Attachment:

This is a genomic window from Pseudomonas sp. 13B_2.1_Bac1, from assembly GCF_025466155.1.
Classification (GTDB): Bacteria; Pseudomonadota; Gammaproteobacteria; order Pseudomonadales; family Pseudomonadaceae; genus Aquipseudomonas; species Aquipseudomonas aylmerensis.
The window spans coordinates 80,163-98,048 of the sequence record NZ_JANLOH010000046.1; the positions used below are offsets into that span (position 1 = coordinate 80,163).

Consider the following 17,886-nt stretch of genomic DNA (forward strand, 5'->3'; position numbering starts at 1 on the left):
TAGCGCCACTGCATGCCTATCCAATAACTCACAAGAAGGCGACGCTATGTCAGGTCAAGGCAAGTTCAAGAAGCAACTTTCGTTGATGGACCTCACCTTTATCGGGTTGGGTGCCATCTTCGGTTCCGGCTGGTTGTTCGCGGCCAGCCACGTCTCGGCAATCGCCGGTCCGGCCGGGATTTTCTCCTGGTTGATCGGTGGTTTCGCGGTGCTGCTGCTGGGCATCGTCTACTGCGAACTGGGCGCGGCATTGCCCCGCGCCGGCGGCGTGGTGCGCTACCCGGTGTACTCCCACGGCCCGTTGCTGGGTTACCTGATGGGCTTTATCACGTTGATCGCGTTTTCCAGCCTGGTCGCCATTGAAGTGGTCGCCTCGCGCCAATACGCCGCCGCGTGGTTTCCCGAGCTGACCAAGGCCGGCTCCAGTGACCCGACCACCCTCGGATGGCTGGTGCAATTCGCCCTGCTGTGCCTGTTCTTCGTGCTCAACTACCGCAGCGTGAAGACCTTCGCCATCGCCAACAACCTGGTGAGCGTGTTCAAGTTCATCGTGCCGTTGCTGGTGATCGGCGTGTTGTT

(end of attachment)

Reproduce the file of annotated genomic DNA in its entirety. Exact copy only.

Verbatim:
This is a genomic window from Pseudomonas sp. 13B_2.1_Bac1, from assembly GCF_025466155.1.
Classification (GTDB): Bacteria; Pseudomonadota; Gammaproteobacteria; order Pseudomonadales; family Pseudomonadaceae; genus Aquipseudomonas; species Aquipseudomonas aylmerensis.
The window spans coordinates 80,163-98,048 of the sequence record NZ_JANLOH010000046.1; the positions used below are offsets into that span (position 1 = coordinate 80,163).

Consider the following 17,886-nt stretch of genomic DNA (forward strand, 5'->3'; position numbering starts at 1 on the left):
TAGCGCCACTGCATGCCTATCCAATAACTCACAAGAAGGCGACGCTATGTCAGGTCAAGGCAAGTTCAAGAAGCAACTTTCGTTGATGGACCTCACCTTTATCGGGTTGGGTGCCATCTTCGGTTCCGGCTGGTTGTTCGCGGCCAGCCACGTCTCGGCAATCGCCGGTCCGGCCGGGATTTTCTCCTGGTTGATCGGTGGTTTCGCGGTGCTGCTGCTGGGCATCGTCTACTGCGAACTGGGCGCGGCATTGCCCCGCGCCGGCGGCGTGGTGCGCTACCCGGTGTACTCCCACGGCCCGTTGCTGGGTTACCTGATGGGCTTTATCACGTTGATCGCGTTTTCCAGCCTGGTCGCCATTGAAGTGGTCGCCTCGCGCCAATACGCCGCCGCGTGGTTTCCCGAGCTGACCAAGGCCGGCTCCAGTGACCCGACCACCCTCGGATGGCTGGTGCAATTCGCCCTGCTGTGCCTGTTCTTCGTGCTCAACTACCGCAGCGTGAAGACCTTCGCCATCGCCAACAACCTGGTGAGCGTGTTCAAGTTCATCGTGCCGTTGCTGGTGATCGGCGTGTTGTT